Whatever your final choice, it must be remembered today’s scoreboard communicate much more than a match result.

Image supplied by WiPath

Supplier experts sound-off on scoreboard specs to excite students

School News Editor, Rosie Clarke, asked two scoreboard experts to fill us in on all the latest tech and trends.

The sport predominantly being played will inform the type of content you want to flaunt on your glorious new screen, according to HTS Group representative Colin Robson. “A basic level scoreboard will show two team scores, game time, period, and home/guest or custom stickers to indicate teams. Intermediate level boards will have electronic programmable team names, display team fouls, timeouts and possession, as well as certification to FIBA levels. High level boards will also display player fouls and have multiple timeout timers.”

A video board provides a whole new set of capabilities for scoreboards, according to Mr Robson. “Video board integration is absolutely possible with existing onsite infrastructure,” and can “include video content from other onsite applications, cameras, video replay, web streaming and recording”. When installed in the right location, he says “a video board extends use to other curricula activities such as productions, assemblies, meetings and video replay. The video processor can take in video feeds from a number of devices and scale to play on the video board.”

For WiPath Communications Managing Director Craig Meldrum, custom-built scoreboards offer schools a range of capabilities and designs. He says: “Although some of the more basic ones are based on fairly standard designs, there are a huge variety of scoreboard options available, from ‘do it yourself’ modules that a school or club on a budget can install themselves, right up to full stadium-type video screens of any size.”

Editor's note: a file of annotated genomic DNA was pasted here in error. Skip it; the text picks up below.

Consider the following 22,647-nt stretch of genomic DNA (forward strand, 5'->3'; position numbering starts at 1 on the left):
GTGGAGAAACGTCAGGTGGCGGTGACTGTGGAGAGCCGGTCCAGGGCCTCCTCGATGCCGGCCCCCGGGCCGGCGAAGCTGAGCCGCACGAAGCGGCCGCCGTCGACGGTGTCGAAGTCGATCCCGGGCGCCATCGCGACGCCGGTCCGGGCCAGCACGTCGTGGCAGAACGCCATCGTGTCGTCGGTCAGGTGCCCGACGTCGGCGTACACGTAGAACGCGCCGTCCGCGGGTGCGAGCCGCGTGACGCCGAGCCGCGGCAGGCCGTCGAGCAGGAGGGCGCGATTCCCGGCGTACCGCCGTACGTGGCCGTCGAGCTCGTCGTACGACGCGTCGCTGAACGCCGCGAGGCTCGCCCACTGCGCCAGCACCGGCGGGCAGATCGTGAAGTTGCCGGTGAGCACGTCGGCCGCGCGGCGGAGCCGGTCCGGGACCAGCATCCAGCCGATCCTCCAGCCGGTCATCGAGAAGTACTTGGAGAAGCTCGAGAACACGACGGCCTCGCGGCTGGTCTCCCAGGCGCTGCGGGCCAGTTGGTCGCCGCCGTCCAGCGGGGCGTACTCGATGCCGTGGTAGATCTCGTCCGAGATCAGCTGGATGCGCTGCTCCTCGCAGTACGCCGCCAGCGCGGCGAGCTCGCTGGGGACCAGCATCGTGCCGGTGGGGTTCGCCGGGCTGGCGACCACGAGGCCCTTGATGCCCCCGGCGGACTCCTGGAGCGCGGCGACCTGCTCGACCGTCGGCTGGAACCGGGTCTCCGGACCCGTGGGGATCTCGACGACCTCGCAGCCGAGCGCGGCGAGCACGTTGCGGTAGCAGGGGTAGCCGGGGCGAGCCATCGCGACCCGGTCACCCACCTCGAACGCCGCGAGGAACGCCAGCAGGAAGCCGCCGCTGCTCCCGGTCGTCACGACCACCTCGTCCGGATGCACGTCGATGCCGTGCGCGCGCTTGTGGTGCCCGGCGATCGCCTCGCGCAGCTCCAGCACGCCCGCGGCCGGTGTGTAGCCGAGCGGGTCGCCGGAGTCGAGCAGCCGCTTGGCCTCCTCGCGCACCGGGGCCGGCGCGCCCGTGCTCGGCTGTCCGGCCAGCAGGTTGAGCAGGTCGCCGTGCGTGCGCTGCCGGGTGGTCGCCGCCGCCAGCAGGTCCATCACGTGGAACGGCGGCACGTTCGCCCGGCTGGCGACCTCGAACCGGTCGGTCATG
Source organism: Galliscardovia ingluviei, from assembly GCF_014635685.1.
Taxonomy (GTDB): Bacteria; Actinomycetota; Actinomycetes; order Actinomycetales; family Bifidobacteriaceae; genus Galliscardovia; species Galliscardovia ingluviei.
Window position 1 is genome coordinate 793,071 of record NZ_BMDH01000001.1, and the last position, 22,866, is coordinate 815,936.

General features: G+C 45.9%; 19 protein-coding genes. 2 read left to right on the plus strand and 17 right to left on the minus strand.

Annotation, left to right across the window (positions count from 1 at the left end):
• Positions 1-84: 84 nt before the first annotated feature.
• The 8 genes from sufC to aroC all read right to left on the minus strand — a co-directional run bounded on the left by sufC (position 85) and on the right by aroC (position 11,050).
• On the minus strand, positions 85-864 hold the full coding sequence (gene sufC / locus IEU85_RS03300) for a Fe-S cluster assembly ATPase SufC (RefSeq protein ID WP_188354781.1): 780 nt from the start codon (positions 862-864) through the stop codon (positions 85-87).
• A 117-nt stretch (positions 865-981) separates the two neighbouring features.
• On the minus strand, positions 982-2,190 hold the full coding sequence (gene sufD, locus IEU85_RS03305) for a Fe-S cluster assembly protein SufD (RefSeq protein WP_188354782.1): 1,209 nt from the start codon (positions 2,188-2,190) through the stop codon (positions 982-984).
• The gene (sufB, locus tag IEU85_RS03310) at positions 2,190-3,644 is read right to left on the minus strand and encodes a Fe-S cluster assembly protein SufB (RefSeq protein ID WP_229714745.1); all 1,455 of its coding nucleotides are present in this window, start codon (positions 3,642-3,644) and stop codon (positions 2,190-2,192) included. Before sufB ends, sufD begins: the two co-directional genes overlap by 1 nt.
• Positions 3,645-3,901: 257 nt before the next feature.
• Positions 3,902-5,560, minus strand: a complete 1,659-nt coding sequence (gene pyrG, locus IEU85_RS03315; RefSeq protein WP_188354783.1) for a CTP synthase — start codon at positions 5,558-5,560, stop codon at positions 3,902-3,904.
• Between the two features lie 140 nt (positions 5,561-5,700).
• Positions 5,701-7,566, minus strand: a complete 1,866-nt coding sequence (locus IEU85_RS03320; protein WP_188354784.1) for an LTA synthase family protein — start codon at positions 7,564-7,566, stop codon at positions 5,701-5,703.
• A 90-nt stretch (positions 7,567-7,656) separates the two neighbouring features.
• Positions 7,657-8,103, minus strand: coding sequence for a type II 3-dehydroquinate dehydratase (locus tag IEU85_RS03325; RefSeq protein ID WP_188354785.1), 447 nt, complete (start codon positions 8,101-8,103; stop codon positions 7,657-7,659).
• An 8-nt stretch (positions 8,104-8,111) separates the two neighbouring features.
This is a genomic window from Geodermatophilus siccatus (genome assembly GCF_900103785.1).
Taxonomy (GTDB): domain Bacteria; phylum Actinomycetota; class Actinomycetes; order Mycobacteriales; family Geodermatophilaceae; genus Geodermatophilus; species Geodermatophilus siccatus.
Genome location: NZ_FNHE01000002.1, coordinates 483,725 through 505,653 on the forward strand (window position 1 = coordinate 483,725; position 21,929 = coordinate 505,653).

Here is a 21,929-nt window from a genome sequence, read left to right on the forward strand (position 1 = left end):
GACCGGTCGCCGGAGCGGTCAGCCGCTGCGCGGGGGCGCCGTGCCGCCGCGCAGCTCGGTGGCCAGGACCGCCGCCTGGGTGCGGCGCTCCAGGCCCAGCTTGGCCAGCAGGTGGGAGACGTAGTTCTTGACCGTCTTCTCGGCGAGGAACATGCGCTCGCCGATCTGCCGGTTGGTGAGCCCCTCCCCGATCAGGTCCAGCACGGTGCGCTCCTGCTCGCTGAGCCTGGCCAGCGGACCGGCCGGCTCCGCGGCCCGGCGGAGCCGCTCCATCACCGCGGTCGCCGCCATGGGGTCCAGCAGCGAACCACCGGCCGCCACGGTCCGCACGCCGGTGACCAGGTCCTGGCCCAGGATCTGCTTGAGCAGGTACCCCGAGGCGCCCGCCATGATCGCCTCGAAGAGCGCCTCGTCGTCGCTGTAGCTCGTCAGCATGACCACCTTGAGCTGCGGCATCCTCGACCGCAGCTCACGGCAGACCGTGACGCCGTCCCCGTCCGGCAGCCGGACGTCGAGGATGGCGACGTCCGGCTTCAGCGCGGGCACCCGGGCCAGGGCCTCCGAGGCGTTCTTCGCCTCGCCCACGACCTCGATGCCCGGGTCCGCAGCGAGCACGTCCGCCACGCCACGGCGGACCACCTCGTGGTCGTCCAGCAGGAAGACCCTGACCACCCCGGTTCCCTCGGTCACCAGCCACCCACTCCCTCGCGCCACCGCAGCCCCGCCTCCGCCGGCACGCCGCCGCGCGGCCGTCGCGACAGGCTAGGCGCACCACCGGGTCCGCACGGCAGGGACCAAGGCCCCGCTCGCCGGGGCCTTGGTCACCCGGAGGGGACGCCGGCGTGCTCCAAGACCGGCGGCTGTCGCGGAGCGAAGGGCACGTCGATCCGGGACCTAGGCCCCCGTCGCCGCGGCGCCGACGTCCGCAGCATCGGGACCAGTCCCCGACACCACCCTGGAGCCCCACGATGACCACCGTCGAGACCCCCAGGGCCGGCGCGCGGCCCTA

He says that every scoreboard and school billboard should be made from the highest quality components. It “makes them a little more expensive but they will last a lot longer and therefore provide the best long-term investment”.

“The type of integration depends on the type of scoreboard.  Standard scoreboards that show scores tend to just have a simple stand-alone controller that connects to the scoreboard wirelessly.  For more sophisticated scoreboards, such as stadium types, the integration can be somewhat more involved depending on the functions required, there is no one-size-fits all.”

Picking out the right pixel count

Mr Robson says schools should eye up scoreboards that balance pitch, pixel count, and cost. “The human brain stops identifying the individual pixels at the Visual Acuity Distance, so 1mm pixel pitch is 1m minimum viewing distance. “To get a viewable video picture, the number of pixels needs to be appropriate for the content. For many outdoor school gate displays, the pixel count isn’t sufficient to cleanly display the graphics intended but would have been terrific for a text-based display. For a scoreboard / video board in a school used for live interviews and replays, aim for a board with about 2.5m x 1.5m at 6mm or 8mm pitch.

David Carroll

David is a senior journalist with more than 25 years experience in Australian media, you can find more of his work in our upcoming print issues of School News magazine.